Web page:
By December of that year, after only being together for three months, we were living together. I became ill with a cold, something I haven't had since I was 2 years old. I didn't know how to deal with it and it seemed to get worse. He was there to take care of me for almost three weeks, and then I was back to work. He wasn't working at the time and spent a lot of time at home, so he says. Another six months passed and he started to get sick. But this was more than a cold or "flu-like" symptoms. He began to get weak, lose weight, got a black spot on his tongue (thrush), and more.
I tried to get him to the doctor, but he wouldn't go. There was always some excuse. He said, "There's too many people in the ER and everyone is dirty. That will only make me more sick." He started to spend most of the day in the bed. This went on until one day when he couldn't move any part of his body. After being rushed to the hospital, doctors said that if I didn't bring him in he wouldn't have made it through the night.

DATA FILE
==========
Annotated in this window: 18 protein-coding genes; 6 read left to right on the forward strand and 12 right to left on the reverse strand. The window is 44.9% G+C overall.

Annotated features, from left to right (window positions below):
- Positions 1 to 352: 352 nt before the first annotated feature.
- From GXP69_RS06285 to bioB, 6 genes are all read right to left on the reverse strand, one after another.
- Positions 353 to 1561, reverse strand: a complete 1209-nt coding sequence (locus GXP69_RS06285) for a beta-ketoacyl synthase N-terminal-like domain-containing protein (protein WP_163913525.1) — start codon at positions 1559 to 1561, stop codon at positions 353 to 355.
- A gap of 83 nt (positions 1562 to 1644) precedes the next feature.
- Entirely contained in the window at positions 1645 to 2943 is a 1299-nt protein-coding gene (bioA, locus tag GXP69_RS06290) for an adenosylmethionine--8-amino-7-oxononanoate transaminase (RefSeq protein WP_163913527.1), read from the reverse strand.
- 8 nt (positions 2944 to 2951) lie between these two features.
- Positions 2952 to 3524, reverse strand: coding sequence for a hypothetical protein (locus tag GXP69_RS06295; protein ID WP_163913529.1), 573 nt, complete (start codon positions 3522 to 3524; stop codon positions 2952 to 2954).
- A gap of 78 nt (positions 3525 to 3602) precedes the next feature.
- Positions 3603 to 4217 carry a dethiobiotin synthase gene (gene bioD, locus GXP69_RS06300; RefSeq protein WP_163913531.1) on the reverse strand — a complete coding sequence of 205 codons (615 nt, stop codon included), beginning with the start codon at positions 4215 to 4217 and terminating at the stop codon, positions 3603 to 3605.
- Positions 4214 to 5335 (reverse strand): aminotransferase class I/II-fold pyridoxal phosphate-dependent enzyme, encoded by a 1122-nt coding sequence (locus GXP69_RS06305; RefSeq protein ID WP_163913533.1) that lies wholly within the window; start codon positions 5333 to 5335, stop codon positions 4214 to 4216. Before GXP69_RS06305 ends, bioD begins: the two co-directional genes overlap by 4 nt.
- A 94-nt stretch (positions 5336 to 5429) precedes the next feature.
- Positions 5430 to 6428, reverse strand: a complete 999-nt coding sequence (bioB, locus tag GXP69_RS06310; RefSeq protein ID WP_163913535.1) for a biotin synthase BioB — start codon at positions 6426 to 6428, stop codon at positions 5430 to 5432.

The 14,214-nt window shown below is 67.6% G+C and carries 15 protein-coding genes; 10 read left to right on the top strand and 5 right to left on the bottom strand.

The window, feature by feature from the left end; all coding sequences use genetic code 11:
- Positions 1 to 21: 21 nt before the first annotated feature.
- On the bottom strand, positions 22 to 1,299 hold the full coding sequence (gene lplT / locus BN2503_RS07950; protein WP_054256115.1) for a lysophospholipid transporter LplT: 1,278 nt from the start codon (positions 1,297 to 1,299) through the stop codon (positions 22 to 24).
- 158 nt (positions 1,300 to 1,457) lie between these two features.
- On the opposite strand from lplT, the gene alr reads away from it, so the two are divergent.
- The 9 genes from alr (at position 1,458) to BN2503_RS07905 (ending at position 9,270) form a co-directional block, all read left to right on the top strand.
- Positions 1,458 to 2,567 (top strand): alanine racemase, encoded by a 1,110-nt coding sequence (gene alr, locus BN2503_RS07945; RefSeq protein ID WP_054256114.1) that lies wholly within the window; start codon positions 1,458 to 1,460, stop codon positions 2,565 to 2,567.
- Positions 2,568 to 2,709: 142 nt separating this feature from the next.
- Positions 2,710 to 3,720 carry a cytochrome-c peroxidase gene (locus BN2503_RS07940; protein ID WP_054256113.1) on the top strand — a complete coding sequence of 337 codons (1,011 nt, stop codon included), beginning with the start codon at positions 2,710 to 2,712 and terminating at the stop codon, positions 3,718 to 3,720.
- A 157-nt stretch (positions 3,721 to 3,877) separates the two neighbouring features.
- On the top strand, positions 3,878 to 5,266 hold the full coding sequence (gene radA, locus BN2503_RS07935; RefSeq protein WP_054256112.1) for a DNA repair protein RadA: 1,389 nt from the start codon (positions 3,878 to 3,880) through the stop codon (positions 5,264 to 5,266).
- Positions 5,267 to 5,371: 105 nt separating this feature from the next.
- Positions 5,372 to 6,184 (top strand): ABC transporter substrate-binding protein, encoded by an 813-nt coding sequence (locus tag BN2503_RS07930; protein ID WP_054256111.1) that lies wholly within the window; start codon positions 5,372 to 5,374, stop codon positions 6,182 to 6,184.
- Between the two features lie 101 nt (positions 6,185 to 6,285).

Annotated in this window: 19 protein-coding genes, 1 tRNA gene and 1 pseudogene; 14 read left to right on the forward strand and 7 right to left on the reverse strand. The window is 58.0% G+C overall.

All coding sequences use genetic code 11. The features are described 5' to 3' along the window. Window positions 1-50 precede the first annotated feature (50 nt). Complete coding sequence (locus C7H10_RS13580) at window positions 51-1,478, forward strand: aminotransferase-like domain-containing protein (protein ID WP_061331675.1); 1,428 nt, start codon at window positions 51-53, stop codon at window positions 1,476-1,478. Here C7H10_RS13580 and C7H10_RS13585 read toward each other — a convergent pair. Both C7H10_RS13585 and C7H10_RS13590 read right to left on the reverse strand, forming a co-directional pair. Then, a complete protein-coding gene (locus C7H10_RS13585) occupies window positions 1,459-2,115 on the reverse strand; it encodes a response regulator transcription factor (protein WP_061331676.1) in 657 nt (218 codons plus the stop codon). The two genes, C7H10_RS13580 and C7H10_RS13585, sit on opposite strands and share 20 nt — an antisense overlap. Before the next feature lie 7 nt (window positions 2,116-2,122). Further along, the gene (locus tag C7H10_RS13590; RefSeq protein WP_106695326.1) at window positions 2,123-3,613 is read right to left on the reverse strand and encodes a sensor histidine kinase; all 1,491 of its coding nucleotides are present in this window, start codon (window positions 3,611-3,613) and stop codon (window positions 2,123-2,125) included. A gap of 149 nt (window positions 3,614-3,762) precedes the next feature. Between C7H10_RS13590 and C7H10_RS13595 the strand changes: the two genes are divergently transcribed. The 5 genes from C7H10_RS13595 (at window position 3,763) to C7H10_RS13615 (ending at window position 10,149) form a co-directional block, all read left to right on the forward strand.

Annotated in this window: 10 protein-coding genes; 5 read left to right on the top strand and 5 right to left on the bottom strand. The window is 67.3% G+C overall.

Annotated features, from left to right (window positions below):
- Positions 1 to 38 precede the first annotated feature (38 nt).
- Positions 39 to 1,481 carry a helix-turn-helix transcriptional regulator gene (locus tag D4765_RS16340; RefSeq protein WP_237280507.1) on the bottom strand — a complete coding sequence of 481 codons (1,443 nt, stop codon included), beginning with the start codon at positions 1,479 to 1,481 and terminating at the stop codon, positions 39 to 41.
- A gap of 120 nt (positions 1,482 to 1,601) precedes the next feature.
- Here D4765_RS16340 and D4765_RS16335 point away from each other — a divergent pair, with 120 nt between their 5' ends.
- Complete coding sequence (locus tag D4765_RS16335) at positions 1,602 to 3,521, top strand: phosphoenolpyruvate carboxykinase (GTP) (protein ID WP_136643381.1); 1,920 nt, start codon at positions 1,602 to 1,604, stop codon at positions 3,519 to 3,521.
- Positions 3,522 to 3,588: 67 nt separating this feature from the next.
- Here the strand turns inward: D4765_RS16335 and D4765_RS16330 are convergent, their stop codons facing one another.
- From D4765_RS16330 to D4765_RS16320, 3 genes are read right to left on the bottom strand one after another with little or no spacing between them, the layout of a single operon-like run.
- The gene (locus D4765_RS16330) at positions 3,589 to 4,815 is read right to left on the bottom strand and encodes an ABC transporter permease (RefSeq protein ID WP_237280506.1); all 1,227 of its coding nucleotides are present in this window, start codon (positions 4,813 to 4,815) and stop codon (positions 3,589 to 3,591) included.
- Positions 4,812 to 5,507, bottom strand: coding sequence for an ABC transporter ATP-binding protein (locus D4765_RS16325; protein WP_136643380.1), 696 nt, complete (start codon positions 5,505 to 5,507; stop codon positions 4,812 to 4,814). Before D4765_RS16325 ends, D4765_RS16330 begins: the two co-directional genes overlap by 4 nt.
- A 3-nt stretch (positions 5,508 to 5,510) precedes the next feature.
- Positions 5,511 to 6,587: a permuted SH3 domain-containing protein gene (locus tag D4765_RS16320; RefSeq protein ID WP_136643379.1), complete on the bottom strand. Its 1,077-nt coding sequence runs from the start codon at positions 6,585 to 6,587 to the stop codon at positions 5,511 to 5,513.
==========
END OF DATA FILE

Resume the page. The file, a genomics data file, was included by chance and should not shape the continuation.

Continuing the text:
We found out his status after three days in the hospital, and I went to get tested that same day. The ER redirected me to the Ruth M. Rothstein CORE Center which is a clinic for the prevention, care, and research of HIV/AIDS. He later told me he'd thought he had "IT," but was afraid.
When the time came for me to pick up my results, so many things were running through my head. I wanted a negative result but I knew the chances were slim. I remember thinking, "They say it only takes one time for the little swimmer to catch you." I prayed that one time hadn't happened. After seeing him in that hospital bed with his face thin and ribs visible, I started to count money. I know how much of an insurance policy my mom had on me, so I was planning her pockets. I didn't feel sick or like I was dying but, I didn't have much of a drive to continue living. I knew that if I was to pass away my mother would have a financial boost.